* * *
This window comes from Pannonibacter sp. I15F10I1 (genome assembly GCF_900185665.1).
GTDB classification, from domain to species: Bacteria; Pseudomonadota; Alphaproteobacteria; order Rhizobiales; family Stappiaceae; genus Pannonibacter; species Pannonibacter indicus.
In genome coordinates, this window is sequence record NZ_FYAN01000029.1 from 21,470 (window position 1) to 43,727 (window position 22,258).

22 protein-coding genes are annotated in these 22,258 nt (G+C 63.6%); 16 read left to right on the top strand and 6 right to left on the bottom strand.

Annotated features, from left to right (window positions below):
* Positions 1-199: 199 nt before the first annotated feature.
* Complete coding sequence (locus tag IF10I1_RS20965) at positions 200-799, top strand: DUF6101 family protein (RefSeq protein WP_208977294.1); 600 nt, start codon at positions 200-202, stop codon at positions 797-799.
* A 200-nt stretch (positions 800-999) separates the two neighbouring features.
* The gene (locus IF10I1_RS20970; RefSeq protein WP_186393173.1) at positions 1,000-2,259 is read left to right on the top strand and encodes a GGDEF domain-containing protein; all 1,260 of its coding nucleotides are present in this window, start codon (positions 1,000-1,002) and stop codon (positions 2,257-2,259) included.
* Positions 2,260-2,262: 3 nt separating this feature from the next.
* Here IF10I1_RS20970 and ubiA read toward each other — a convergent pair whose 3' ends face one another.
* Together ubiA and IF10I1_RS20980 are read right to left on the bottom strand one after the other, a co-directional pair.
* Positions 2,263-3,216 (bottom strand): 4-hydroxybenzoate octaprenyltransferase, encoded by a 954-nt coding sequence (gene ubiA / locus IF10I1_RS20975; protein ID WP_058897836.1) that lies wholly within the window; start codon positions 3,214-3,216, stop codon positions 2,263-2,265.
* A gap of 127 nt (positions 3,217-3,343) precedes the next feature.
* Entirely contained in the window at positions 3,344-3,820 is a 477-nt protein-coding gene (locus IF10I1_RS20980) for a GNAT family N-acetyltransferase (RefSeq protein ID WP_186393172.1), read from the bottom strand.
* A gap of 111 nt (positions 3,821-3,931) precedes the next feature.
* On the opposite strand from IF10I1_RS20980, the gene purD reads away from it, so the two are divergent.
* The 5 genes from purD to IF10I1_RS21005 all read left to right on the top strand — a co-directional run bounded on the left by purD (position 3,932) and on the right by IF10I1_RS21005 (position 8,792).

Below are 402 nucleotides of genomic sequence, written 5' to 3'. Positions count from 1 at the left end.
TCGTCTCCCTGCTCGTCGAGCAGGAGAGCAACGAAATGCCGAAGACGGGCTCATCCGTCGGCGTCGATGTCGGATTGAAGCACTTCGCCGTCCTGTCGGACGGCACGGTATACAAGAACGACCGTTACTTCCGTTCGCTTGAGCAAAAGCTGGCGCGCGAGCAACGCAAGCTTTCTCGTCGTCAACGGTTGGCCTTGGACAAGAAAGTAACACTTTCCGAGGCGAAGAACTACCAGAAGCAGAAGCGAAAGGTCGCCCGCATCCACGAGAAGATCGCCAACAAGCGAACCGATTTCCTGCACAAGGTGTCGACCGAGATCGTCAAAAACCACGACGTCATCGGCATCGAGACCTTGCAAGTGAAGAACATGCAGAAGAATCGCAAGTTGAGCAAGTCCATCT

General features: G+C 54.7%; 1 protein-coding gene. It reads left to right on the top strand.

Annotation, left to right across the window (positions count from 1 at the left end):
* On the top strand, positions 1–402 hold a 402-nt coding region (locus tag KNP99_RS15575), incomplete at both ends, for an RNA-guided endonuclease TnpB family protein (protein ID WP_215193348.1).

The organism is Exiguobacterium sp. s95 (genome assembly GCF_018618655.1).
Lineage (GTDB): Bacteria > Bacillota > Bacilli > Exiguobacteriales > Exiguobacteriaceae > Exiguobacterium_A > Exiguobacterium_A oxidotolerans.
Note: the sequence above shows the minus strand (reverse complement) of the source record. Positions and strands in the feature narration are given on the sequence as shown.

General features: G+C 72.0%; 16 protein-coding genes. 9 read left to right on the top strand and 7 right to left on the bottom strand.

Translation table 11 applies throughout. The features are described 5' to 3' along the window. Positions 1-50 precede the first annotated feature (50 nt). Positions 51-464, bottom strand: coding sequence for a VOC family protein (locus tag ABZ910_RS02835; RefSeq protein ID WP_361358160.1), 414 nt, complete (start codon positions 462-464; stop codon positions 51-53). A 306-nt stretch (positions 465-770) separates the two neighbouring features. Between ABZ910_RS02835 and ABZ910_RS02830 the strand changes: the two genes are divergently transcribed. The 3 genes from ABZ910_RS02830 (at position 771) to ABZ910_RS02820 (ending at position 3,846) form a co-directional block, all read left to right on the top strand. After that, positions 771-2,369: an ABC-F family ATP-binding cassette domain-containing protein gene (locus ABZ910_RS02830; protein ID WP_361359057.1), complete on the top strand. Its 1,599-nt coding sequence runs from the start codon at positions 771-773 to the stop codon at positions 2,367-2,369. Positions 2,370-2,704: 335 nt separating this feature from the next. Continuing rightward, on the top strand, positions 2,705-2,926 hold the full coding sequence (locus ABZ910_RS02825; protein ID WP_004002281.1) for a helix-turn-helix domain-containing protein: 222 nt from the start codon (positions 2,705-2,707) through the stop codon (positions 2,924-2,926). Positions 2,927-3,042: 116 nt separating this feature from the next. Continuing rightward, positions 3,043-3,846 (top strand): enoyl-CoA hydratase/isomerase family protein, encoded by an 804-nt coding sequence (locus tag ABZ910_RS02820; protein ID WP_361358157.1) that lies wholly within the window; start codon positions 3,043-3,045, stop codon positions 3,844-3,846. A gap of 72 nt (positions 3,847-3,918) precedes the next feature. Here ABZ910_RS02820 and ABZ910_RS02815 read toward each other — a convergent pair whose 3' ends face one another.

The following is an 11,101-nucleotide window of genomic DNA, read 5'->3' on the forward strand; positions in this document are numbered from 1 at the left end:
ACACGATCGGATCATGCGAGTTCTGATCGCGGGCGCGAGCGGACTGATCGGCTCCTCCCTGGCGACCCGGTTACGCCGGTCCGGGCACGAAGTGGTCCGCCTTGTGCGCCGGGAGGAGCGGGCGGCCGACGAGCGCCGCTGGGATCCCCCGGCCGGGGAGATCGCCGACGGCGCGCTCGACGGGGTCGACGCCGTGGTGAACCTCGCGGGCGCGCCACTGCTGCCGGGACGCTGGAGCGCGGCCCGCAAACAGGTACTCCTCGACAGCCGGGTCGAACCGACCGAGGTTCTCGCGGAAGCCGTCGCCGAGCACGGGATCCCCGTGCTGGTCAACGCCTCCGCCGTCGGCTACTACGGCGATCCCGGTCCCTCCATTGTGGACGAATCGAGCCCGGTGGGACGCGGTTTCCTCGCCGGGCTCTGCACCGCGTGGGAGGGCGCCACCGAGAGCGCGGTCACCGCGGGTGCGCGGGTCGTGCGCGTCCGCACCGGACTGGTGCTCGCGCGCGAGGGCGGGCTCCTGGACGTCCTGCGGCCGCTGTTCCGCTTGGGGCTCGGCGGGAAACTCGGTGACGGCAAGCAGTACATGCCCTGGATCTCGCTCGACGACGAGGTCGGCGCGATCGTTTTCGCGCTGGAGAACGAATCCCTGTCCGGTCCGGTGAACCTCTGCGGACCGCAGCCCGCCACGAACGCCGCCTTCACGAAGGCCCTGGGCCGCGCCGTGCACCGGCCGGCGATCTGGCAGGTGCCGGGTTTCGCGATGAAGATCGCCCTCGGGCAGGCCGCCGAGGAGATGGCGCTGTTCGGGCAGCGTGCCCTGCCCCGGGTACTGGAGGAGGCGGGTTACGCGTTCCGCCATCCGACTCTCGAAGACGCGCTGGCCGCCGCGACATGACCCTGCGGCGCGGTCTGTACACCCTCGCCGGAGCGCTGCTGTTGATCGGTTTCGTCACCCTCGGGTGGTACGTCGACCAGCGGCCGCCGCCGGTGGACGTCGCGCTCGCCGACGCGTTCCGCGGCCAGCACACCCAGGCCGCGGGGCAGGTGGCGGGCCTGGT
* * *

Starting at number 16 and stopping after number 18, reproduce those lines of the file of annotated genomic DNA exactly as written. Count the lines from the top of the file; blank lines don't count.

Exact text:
* A gap of 111 nt (positions 3,821-3,931) precedes the next feature.
* On the opposite strand from IF10I1_RS20980, the gene purD reads away from it, so the two are divergent.
* The 5 genes from purD to IF10I1_RS21005 all read left to right on the top strand — a co-directional run bounded on the left by purD (position 3,932) and on the right by IF10I1_RS21005 (position 8,792).